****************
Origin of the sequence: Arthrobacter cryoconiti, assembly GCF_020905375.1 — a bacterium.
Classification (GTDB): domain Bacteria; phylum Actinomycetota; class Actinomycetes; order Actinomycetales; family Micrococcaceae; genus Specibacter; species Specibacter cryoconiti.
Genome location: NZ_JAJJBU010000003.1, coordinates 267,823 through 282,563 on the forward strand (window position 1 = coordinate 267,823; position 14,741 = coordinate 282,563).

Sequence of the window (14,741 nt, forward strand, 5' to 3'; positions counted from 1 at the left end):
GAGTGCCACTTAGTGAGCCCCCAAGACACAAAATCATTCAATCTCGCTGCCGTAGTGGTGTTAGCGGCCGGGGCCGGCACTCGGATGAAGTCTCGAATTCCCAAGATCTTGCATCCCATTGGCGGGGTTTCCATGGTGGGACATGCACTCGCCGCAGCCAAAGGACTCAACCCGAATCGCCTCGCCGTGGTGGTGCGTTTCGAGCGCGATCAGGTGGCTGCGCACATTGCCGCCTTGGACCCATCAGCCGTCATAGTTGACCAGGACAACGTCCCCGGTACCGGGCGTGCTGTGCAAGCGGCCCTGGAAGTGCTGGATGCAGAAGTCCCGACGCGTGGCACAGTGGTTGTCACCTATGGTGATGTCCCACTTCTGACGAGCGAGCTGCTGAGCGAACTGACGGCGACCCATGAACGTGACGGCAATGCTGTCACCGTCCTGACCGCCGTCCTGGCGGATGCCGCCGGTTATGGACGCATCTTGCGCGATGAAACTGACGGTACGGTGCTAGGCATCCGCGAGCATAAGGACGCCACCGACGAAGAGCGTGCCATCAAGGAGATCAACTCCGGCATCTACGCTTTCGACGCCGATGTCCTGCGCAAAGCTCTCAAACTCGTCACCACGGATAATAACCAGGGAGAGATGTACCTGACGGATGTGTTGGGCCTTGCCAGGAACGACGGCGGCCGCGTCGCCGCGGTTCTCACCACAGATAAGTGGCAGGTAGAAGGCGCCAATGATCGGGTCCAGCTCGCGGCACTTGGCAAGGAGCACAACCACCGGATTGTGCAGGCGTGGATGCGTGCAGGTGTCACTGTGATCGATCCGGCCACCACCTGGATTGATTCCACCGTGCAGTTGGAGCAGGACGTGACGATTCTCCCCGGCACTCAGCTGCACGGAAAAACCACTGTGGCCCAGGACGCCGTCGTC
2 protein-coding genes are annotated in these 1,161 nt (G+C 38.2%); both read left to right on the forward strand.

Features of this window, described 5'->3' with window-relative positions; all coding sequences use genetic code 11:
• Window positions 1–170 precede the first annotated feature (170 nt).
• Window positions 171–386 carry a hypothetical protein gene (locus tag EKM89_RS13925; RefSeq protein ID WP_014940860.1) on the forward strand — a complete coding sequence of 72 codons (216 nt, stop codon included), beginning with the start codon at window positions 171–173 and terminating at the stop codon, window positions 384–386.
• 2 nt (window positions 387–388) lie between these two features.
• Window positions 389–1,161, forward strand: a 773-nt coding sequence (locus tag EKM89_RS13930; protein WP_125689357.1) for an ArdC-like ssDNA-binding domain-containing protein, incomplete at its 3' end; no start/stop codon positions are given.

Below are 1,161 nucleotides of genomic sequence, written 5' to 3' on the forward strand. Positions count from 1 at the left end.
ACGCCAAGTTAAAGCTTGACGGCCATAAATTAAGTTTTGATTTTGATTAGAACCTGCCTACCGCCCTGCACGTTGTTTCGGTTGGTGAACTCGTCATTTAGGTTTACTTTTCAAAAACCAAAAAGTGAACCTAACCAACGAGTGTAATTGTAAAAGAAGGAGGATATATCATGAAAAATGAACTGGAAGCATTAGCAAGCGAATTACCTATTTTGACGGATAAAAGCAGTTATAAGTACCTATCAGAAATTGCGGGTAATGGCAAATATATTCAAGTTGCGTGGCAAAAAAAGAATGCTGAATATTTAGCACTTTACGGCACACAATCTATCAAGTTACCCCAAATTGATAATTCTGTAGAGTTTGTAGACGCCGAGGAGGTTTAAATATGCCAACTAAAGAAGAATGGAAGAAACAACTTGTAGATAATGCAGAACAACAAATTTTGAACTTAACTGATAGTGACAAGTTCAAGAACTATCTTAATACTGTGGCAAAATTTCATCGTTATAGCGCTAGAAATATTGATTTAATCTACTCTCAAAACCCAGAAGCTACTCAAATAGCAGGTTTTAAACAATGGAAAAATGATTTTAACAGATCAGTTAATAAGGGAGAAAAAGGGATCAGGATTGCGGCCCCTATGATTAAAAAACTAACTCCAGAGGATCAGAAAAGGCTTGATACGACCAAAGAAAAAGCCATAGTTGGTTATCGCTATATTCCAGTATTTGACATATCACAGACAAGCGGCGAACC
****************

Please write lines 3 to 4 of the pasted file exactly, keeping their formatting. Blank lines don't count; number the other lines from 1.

Genome location: NZ_JAJJBU010000003.1, coordinates 267,823 through 282,563 on the forward strand (window position 1 = coordinate 267,823; position 14,741 = coordinate 282,563).

Sequence of the window (14,741 nt, forward strand, 5' to 3'; positions counted from 1 at the left end):